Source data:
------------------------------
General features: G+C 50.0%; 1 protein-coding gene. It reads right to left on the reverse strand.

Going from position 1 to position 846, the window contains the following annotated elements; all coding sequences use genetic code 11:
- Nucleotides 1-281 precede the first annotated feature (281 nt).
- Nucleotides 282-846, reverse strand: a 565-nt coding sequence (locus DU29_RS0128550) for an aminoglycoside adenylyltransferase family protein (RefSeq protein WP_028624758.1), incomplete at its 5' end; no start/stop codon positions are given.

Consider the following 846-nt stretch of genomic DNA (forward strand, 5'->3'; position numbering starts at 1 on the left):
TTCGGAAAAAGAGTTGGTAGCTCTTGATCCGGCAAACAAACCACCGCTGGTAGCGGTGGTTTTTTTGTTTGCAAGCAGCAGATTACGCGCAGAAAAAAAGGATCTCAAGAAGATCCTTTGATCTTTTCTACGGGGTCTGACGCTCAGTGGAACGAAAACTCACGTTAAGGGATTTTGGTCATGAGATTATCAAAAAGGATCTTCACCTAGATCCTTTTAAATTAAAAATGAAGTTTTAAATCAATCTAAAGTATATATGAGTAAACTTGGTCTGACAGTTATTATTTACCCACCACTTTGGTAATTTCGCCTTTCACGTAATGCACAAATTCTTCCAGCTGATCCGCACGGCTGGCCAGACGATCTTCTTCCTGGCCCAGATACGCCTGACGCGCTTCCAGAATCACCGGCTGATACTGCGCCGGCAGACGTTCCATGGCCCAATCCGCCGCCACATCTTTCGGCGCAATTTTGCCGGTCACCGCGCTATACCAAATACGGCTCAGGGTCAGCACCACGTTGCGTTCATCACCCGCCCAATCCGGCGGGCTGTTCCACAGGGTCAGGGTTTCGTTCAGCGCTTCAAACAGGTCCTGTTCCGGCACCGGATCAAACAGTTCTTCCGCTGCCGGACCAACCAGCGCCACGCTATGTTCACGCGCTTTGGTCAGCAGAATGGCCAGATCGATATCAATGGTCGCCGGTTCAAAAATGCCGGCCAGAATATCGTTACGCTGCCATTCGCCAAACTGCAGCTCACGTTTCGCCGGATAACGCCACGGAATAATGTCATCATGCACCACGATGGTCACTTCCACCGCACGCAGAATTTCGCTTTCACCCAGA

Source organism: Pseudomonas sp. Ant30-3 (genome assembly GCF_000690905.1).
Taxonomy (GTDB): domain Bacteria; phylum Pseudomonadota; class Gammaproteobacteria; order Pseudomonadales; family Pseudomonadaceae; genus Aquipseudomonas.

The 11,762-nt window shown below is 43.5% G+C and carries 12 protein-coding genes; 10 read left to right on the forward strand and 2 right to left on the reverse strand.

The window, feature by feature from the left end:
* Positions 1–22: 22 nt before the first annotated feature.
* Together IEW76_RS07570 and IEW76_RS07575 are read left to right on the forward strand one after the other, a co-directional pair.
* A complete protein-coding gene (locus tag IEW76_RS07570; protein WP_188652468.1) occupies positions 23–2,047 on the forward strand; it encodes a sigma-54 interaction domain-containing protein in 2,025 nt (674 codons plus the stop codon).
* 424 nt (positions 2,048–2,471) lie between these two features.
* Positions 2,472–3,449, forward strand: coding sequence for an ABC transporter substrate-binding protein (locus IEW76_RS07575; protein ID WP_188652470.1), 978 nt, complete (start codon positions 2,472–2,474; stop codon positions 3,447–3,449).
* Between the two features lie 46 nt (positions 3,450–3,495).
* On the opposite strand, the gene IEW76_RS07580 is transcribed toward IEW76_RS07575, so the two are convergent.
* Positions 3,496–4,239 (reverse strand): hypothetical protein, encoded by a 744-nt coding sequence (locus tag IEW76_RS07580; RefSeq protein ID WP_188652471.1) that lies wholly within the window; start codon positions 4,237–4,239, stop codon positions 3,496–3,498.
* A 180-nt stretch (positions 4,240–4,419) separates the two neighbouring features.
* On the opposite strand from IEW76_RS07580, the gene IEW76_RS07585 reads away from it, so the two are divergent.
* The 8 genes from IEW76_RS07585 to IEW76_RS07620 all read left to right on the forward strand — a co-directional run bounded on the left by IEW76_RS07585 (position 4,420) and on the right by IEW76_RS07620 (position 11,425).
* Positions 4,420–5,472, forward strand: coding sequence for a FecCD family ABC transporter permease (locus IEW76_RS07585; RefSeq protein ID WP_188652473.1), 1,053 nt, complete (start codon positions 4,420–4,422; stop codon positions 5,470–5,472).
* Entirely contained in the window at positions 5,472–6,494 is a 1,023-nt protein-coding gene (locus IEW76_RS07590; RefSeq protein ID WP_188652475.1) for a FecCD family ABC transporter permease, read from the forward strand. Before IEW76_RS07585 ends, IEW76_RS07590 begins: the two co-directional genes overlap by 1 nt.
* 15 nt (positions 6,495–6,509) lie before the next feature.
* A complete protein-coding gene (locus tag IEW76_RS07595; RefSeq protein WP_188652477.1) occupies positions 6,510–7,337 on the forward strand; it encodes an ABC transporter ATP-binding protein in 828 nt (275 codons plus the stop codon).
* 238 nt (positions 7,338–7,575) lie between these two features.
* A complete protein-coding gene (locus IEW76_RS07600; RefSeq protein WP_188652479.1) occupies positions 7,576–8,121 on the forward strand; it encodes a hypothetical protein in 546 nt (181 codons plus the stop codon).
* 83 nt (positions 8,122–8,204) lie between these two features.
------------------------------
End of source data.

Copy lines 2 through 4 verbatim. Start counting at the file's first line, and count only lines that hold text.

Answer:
Going from position 1 to position 846, the window contains the following annotated elements; all coding sequences use genetic code 11:
- Nucleotides 1-281 precede the first annotated feature (281 nt).
- Nucleotides 282-846, reverse strand: a 565-nt coding sequence (locus DU29_RS0128550) for an aminoglycoside adenylyltransferase family protein (RefSeq protein WP_028624758.1), incomplete at its 5' end; no start/stop codon positions are given.